In the predawn hours of March 4, 2002, just below the 10,000-foot peak of a mountain in Afghanistan, a fierce battle raged. Outnumbered by Al Qaeda fighters, Air Force Combat Controller John Chapman and a handful of SEALs struggled to take the summit in a desperate bid to find a lost teammate. Chapman, leading the charge, was gravely wounded in the initial assault. Believing he was dead, his SEAL leader ordered a retreat. Chapman regained consciousness, finding himself alone with the enemy who was closing in on three sides. Thus began the most difficult and exceptional fight of his life.
For the U.S., the battle proved the deadliest entanglement of Operation Anaconda. We lost 7 men there at Takur Ghar, including Jason Cunningham and Neil Roberts.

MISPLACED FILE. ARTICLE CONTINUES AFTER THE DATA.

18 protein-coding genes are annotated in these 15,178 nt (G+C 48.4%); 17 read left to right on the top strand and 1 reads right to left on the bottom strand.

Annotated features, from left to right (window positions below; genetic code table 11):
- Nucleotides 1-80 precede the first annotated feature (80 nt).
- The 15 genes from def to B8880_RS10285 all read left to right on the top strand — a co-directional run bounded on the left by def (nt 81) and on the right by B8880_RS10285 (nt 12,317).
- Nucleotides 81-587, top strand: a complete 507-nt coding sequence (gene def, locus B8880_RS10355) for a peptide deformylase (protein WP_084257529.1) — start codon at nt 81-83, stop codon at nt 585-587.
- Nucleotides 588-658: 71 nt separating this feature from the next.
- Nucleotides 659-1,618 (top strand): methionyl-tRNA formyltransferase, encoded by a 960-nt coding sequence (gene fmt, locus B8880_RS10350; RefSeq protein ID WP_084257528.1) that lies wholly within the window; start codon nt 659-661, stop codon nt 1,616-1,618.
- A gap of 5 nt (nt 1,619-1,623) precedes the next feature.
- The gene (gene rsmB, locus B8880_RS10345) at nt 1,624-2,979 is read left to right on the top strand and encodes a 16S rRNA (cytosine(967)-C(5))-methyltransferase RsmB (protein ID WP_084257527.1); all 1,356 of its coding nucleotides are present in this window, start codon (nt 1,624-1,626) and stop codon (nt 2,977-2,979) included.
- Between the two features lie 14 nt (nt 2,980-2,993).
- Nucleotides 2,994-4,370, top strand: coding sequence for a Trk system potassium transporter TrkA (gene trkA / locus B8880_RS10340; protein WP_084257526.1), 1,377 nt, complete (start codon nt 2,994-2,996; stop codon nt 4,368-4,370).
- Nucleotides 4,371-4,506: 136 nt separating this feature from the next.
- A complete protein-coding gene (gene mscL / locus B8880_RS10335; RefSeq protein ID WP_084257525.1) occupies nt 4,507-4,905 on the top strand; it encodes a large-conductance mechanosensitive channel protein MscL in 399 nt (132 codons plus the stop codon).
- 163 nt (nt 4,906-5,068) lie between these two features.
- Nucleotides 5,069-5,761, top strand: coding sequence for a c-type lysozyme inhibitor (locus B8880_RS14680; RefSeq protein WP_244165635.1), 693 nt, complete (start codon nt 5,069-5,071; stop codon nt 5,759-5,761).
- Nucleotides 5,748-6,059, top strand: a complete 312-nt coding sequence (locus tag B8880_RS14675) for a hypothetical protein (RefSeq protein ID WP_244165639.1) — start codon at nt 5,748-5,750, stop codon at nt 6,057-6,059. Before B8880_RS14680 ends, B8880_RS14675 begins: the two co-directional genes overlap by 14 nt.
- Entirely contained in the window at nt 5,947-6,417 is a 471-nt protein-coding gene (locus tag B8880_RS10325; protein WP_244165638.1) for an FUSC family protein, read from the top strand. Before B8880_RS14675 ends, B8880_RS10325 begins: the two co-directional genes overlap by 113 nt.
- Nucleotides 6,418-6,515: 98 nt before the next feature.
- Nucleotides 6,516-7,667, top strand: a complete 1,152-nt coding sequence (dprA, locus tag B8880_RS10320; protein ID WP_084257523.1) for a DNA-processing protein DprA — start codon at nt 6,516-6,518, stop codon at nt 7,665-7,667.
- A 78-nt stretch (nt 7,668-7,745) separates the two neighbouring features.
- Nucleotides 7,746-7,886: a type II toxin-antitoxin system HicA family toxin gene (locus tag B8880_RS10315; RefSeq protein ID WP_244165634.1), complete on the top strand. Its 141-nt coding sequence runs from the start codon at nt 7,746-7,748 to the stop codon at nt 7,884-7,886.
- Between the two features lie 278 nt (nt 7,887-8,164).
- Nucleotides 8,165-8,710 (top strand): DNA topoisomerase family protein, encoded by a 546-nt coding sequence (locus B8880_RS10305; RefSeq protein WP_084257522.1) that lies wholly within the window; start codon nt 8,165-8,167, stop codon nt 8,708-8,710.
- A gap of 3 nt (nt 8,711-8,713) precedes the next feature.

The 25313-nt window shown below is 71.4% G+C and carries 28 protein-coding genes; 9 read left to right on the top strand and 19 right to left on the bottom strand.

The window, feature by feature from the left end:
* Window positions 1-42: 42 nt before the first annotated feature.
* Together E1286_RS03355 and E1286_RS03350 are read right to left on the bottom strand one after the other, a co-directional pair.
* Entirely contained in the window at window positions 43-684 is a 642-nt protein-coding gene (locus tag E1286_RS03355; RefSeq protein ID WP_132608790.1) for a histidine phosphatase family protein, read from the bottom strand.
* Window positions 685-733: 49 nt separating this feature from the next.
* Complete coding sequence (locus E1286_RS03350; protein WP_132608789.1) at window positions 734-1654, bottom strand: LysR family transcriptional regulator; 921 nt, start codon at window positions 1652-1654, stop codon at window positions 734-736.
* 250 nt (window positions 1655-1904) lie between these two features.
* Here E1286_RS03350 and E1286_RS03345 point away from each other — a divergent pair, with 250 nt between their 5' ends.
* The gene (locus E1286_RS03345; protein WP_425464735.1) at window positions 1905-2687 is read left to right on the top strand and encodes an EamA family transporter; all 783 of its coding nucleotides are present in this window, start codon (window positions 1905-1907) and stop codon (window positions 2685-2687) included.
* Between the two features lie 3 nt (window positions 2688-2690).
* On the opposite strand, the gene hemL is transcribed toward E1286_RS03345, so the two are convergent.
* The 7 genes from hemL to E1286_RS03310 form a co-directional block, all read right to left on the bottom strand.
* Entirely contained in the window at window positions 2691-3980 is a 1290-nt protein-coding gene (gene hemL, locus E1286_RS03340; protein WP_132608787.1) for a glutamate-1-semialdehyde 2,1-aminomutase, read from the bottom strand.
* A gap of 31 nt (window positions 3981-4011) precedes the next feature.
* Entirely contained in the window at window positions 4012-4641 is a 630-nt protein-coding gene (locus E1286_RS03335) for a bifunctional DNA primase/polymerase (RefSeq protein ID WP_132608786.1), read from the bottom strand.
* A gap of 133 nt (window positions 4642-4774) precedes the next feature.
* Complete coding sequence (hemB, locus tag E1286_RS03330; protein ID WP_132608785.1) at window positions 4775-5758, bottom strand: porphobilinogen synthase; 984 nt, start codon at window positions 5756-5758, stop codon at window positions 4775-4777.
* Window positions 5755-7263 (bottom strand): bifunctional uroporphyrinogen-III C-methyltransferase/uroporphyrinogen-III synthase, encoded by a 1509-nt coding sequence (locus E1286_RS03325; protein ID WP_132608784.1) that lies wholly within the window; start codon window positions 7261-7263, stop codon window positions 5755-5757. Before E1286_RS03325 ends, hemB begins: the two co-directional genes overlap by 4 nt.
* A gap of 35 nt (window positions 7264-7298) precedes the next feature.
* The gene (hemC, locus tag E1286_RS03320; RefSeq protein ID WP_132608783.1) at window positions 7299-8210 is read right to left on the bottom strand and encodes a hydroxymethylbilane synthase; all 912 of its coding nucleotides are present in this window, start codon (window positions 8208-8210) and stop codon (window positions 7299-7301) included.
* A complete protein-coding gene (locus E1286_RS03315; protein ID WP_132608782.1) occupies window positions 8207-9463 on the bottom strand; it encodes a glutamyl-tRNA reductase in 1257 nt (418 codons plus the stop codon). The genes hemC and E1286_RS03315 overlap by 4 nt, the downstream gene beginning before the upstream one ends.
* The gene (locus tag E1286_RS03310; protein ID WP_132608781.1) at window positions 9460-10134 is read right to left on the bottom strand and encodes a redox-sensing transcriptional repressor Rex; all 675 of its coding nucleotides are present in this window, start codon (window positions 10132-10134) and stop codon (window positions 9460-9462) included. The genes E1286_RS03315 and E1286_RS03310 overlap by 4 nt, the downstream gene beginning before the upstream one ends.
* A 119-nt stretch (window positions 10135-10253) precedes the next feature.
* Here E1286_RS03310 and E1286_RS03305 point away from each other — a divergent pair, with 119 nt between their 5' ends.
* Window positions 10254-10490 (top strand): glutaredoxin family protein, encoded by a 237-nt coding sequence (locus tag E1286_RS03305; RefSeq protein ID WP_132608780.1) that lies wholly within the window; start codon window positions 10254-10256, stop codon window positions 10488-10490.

On August 22, 2018, Pres Trump posthumously awarded the medal of honor to John Chapman. My guest today, Dan Schilling, has written a book, Alone at Dawn, to capture the life and legacy of this American Hero.
Although the book doesn’t come out until June, I loved getting an inside scoop on Chapman’s life leading up to his final mission and how Dan became involved.
We also talk about his extreme sports and why he set a Guinness World Record for 201 BASE jumps in 24 hours.
Pre-order Alone at Dawn here plus check out Dan’s other books.
Watch drone footage of Chapman’s incredibly heroic final stand here.
Copyright 2019 Thad Forester
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